Hands On With The Sony α9

I was lucky enough to be invited to Sony’s Alpha α9 launch at Somerset House in London. This was my first time visiting Somerset House and I was overwhelmed by the sheer size of the building and the area that it occupies. Being so close to Leicester Square and just off a main road I was surprised at how peaceful it felt once I was in Somerset’s courtyard.

I was soon being led through a small opening into the house, up a spiral staircase and down some very narrow corridors into a small room with balconies either side looking out across the London skyline.  We were greeted with a coffee, a bunch of smiling hosts; some impressive looking photos mounted on Foamex boards, and shiny television screens.


As everyone took their seats we were addressed by the Vice President of Sony Europe, Yosuke Aoki. He started off talking about the α7 series market share and how the launch of the new α9 will begin a new era for professional enthusiasts. I was bowled over by his sheer passion and enthusiasm for the Sony brand and for the new α9, and it was clear from the way he spoke and presented himself, just how excited he was to be announcing this new camera.


He compared the α9 to Canon’s EOS 1D X Mark II and Nikon’s D5 stating that this camera is aimed at professionals who need a tool to capture moments that happen in a split second. He ran through, for him, what the benefits were of using the α9 over other high-end DSLR’s. The first benefit was the enhanced eye-AF. Unlike DSLR’s the α9 can seamlessly track subjects by locking onto them. This is thanks to the incredible 693 focal plane phase detection AF points, covering 93% of the frame!


What is so special about the new Sony A9 camera?

One benefit that was emphasised more than anything else was the α9’s silent shutter. Aoki-san explained that this camera is able to shoot at 20 fps without making any noise whatsoever. It is perfect for photographers who need to shoot quickly in environments where they need to keep quiet, for example at a golf game, during a wedding ceremony, or in the theatre.

He also explained that the α9 is able to keep all 20 shots that are taken per second in focus. This cannot be achieved by DSLR’s as the mirrors, rising and falling, will always cause a few of the photos to be out of focus, therefore highlighting that the α9 will give you a better opportunity of capturing a great shot.

Sony A9 screen details

We then heard from the Product Marketing Manager for Sony Europe, Yoma Hori. He touched on some of the α9’s main specifications and features. He started with the key highlight of the Sony α9, which is its 24.2 MP full-frame stacked Exmor RS image sensor. This sensor allows the α9 to send imaging data through it rather than around it, enabling it to shoot at 20 fps for up to 241 RAW or 362 JPEG images.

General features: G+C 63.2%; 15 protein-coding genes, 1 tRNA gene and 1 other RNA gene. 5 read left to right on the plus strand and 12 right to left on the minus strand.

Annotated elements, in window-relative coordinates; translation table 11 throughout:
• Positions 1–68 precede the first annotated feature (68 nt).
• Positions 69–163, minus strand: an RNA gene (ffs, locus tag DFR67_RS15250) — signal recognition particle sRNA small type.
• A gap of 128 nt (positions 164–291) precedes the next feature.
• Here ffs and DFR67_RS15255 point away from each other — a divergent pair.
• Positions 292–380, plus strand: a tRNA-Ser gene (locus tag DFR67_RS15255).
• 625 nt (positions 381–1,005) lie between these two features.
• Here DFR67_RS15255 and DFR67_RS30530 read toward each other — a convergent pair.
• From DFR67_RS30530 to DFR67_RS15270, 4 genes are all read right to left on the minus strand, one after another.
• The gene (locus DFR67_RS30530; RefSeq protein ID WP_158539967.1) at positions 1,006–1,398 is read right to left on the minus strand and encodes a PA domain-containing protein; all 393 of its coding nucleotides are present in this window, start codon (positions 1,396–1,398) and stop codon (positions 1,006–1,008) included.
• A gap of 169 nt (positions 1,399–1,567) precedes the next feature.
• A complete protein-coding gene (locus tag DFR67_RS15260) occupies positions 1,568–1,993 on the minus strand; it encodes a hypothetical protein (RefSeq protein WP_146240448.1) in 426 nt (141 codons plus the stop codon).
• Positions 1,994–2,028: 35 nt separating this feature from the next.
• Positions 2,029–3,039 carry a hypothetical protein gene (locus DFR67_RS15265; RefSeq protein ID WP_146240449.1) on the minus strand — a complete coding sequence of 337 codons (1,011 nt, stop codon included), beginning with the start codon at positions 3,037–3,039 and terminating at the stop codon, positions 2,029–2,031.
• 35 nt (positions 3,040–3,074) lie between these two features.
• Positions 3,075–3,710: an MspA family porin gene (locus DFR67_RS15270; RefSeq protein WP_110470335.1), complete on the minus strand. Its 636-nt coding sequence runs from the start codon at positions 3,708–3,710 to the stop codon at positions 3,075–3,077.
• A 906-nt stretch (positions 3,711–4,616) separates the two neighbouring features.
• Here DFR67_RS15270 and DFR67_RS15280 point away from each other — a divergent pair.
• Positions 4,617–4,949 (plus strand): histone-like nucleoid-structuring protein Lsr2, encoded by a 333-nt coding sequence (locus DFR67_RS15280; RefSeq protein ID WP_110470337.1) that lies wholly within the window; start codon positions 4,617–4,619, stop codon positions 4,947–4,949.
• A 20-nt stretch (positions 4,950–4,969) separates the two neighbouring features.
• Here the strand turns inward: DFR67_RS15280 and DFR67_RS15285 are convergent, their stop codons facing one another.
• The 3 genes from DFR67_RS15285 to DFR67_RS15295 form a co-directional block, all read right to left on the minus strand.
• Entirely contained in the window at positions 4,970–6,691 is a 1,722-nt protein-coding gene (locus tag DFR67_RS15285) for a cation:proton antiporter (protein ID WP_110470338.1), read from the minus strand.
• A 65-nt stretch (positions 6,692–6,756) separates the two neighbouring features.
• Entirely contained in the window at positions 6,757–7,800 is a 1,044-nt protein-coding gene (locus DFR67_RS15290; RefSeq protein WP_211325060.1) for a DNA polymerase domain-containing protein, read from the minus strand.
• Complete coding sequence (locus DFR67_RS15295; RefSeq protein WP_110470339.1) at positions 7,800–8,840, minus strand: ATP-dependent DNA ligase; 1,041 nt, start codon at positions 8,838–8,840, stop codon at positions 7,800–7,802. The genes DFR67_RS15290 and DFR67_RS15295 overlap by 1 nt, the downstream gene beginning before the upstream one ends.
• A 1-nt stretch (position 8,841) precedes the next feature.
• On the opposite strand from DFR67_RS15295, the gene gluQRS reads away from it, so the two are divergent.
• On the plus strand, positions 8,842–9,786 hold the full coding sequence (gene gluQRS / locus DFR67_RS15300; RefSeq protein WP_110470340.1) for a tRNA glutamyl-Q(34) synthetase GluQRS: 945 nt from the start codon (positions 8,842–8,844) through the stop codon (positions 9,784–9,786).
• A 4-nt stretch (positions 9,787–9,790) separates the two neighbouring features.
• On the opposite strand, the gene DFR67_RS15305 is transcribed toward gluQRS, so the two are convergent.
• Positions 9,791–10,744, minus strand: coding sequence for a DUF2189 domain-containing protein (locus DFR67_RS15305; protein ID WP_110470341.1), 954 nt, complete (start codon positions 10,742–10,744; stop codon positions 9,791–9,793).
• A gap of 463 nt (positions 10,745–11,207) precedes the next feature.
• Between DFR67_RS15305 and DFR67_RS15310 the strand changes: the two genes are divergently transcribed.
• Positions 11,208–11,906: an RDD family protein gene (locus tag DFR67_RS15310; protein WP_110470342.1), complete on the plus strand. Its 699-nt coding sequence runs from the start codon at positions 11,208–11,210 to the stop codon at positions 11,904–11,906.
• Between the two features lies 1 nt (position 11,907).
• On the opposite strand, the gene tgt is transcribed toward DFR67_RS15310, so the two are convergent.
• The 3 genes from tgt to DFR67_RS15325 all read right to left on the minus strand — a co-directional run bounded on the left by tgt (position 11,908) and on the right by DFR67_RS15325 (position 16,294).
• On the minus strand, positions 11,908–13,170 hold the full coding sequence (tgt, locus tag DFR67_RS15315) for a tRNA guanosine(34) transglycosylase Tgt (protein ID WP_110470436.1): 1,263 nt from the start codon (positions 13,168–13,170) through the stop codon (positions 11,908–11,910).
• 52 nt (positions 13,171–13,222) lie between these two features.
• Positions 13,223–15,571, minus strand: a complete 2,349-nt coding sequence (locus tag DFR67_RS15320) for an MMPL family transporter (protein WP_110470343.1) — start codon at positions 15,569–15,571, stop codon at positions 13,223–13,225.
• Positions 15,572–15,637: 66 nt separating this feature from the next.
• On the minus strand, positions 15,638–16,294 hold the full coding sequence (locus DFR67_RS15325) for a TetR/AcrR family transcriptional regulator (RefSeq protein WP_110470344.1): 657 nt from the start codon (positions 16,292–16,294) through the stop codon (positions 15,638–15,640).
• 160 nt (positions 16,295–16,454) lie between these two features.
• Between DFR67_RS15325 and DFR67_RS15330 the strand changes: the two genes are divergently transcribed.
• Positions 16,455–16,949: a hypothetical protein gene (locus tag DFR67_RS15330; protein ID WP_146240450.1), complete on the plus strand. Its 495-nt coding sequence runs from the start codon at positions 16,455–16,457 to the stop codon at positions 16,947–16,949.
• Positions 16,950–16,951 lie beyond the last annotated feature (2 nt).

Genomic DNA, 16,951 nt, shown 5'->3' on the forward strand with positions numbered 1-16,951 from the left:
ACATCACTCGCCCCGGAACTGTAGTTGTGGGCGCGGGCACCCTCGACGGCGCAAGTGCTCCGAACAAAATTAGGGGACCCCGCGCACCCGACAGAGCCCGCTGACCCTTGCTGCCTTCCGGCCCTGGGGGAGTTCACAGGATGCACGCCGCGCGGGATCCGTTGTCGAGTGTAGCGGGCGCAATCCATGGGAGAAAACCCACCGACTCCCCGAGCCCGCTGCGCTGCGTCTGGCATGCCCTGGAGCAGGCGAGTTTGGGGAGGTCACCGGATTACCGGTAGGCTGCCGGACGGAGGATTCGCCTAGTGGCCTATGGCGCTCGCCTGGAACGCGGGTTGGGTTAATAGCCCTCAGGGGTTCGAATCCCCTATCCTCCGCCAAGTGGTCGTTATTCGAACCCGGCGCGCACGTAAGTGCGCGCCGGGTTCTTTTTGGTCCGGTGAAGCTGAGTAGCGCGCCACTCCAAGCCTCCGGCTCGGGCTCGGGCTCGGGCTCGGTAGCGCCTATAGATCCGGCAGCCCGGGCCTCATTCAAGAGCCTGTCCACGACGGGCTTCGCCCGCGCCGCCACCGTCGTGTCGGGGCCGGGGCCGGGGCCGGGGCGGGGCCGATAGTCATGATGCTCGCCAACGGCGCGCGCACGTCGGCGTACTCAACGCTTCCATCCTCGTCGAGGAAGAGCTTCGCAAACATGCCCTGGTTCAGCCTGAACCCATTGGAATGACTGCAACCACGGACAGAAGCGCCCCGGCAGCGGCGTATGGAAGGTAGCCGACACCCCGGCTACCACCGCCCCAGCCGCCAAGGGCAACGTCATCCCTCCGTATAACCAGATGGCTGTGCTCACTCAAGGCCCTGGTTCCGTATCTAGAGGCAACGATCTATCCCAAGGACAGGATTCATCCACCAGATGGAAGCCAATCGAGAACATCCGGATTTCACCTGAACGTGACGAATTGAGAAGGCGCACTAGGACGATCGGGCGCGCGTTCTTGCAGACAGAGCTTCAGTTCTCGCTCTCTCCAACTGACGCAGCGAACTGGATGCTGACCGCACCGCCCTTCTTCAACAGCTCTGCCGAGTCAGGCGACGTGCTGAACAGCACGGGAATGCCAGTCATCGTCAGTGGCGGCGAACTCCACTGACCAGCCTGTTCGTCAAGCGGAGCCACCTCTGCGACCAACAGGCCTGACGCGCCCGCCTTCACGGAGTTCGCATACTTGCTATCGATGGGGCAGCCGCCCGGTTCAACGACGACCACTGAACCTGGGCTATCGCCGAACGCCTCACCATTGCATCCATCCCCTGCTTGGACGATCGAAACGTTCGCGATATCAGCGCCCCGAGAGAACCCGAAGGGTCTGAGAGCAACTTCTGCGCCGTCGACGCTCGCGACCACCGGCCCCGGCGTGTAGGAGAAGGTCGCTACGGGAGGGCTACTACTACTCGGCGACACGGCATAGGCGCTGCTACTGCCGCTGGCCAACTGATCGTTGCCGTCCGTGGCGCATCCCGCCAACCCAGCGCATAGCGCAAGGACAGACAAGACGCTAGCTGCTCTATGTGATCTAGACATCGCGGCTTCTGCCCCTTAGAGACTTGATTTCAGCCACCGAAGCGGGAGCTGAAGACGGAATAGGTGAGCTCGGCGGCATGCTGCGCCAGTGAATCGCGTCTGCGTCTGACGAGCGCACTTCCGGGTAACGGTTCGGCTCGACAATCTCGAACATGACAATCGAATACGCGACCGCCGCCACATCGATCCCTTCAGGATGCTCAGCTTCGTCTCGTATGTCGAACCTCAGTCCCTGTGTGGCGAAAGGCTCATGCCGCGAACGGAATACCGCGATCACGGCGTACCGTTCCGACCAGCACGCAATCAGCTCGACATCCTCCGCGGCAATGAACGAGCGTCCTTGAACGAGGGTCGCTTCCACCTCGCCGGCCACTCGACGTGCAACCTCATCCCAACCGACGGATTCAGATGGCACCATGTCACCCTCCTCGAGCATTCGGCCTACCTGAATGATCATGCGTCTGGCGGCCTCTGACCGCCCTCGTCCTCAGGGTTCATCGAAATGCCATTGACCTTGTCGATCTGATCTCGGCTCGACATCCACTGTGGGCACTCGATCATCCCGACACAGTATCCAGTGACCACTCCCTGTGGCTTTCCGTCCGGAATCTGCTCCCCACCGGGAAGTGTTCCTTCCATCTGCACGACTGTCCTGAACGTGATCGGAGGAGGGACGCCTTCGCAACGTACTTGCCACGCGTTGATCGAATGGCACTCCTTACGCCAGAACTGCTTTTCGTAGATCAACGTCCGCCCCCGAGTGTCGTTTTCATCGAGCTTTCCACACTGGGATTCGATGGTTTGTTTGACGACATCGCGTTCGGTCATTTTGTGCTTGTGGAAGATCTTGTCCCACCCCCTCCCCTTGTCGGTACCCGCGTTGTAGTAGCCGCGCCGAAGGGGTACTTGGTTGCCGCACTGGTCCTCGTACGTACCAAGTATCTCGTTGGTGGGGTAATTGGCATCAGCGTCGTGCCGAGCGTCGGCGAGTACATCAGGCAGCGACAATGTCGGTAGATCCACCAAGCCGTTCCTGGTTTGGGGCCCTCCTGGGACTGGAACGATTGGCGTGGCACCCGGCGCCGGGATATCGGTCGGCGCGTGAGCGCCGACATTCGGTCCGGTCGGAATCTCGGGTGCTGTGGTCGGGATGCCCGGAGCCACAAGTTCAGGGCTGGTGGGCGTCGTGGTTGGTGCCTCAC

The fact that there is no mirror also means that the shooting is blackout free. I tested this out when I got hands on with the α9 after the presentation and it really does make a difference. As you shoot you can see the scene unfolding through the camera, allowing for uninterrupted continuous shooting.

We were also introduced to the new G Master 100-400mm super telephoto E Mount zoom lens, which is to be released alongside the α9. As expected this lens is aimed at the α9 audience, particularly photographers shooting sports, or wildlife scenes.


In order to keep up with fast-moving action, the new FE 100-400mm GM super telephoto zoom lens features a combination of double linear motor and a Direct Drive SSM actuator, which also ensures precise, quiet operation.

After the presentation we were able to get hands on with both the α9 and the new 100-400mm lens. I was extremely impressed with how both the lens and camera performed together, and I was able to test out the continuous shooting from the balcony of Somerset House on joggers and a passing aeroplane. I was also able to zoom into one of the carriages of the London Eye and was actually able to pick out details of the people in the carriage.

capturing London's cityscape

When first picking up the α9 I was surprised by the weight, coming in at just 673g (23.7 oz.) it felt so light and felt great in my hands. Even though I’m not used to shooting with a Sony it was extremely easy to navigate and everything about it looked great, even down to the colours they have picked for the different menu screens.

zoomed in eye detail

Although I didn’t have long with the camera I was able to get a real feel for just how much work has gone into this model. I’m extremely excited to see how this stands up against its competitors, and whether it’s done enough to persuade professional photographers to put down their DSLR and pick up the α9.

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